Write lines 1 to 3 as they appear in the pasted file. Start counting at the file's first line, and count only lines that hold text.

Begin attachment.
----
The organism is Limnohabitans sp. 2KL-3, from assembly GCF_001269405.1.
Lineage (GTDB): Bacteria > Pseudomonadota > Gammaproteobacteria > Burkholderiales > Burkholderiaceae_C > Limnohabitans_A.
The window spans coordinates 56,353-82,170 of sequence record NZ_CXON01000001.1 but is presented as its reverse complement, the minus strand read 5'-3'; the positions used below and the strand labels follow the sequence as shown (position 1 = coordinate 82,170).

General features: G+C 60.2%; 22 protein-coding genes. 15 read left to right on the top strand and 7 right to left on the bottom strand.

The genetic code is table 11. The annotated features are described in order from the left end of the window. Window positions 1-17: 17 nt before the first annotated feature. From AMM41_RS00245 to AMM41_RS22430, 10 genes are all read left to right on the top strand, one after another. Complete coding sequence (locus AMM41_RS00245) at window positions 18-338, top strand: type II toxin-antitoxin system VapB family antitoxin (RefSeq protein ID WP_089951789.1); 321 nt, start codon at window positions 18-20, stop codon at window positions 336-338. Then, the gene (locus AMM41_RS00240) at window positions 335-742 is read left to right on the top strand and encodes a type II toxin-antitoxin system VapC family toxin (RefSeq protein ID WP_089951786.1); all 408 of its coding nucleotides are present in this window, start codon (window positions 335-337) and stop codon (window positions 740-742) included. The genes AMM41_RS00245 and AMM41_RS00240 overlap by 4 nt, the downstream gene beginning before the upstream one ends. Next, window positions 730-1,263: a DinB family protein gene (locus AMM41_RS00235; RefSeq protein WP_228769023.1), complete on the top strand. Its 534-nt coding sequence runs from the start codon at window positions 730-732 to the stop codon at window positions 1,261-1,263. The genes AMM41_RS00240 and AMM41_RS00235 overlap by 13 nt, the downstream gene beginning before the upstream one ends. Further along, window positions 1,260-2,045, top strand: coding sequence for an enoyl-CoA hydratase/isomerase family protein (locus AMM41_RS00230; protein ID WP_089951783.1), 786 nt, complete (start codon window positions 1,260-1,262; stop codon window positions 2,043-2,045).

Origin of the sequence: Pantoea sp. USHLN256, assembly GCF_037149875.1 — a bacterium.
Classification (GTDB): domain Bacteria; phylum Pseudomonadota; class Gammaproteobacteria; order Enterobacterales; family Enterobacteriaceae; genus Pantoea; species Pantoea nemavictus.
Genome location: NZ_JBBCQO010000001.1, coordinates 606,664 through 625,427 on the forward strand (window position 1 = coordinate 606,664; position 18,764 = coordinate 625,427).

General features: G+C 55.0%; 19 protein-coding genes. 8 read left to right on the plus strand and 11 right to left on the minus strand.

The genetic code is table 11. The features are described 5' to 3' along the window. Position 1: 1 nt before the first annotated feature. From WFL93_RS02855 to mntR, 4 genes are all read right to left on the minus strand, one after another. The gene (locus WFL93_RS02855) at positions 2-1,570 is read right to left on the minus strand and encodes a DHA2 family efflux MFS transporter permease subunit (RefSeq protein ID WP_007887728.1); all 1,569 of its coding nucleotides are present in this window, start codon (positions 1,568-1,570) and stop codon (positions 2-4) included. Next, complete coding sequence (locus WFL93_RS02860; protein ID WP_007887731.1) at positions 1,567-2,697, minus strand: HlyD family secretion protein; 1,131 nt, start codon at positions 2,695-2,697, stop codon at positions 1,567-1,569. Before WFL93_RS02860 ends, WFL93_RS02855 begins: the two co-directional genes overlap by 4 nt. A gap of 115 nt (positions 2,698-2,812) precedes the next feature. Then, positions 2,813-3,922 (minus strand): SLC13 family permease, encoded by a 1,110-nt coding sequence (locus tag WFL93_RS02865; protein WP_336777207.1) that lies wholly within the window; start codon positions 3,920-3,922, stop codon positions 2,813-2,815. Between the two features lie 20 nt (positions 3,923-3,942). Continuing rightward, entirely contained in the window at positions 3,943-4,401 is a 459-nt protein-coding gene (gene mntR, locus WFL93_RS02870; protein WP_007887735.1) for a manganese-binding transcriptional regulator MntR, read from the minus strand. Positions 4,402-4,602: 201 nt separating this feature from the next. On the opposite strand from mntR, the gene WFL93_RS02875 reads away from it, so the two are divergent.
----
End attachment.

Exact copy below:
The organism is Limnohabitans sp. 2KL-3, from assembly GCF_001269405.1.
Lineage (GTDB): Bacteria > Pseudomonadota > Gammaproteobacteria > Burkholderiales > Burkholderiaceae_C > Limnohabitans_A.
The window spans coordinates 56,353-82,170 of sequence record NZ_CXON01000001.1 but is presented as its reverse complement, the minus strand read 5'-3'; the positions used below and the strand labels follow the sequence as shown (position 1 = coordinate 82,170).